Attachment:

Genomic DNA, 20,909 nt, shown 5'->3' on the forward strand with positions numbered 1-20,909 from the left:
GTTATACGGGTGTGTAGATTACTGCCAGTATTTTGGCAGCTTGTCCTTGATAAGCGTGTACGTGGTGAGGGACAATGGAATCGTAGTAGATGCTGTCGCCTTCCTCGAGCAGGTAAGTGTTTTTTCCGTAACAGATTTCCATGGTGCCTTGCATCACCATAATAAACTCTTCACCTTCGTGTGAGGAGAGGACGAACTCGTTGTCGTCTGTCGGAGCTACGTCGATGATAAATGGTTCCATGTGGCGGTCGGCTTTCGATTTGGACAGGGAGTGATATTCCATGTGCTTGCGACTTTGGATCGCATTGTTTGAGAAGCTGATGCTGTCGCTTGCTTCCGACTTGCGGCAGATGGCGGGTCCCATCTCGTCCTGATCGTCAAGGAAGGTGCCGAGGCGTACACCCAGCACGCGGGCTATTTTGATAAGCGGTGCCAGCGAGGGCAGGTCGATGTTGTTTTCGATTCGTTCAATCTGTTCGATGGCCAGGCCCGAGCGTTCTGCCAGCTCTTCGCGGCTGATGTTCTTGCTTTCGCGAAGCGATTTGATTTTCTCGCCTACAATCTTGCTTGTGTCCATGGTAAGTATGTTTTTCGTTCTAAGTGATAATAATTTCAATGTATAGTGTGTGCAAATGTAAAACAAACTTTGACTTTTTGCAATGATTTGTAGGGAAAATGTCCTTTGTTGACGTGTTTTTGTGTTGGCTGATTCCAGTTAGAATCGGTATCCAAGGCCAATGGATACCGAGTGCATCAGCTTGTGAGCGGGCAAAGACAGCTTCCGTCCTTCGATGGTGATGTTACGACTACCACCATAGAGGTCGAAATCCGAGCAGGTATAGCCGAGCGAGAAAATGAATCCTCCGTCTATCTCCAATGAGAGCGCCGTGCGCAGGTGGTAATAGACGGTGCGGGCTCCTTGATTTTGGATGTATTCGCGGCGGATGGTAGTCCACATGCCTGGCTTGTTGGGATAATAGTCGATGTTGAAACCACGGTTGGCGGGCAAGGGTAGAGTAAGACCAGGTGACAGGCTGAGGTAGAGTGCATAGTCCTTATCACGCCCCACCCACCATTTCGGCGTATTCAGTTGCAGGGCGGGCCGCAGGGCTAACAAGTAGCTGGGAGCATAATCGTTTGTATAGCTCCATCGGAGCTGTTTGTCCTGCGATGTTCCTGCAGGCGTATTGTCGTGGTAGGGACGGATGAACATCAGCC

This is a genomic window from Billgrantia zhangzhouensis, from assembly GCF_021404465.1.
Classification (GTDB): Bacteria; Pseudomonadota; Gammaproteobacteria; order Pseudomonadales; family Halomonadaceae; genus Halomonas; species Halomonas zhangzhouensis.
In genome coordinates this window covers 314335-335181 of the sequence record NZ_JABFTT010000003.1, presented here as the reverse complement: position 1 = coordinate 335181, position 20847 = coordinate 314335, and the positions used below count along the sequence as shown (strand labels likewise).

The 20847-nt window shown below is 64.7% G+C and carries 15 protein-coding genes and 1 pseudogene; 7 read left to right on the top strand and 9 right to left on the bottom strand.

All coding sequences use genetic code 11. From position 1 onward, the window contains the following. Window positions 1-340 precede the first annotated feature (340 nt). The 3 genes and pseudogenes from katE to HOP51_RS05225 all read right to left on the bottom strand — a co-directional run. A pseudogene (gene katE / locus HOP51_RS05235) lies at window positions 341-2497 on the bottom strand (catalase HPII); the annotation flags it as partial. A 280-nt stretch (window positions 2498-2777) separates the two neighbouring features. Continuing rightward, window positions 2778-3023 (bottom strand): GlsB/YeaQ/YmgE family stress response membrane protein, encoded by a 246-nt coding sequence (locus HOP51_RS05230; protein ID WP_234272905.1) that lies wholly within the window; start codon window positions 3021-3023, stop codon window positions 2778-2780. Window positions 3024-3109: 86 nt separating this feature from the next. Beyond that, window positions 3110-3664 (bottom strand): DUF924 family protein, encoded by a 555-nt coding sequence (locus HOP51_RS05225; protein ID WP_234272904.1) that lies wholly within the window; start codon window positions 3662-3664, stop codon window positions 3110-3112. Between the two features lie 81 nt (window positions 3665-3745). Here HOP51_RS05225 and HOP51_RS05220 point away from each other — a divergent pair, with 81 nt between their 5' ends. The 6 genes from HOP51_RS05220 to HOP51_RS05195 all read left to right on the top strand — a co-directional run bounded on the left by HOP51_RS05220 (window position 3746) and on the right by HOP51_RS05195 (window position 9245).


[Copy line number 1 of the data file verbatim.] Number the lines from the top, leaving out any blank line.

Genomic DNA, 20,909 nt, shown 5'->3' on the forward strand with positions numbered 1-20,909 from the left: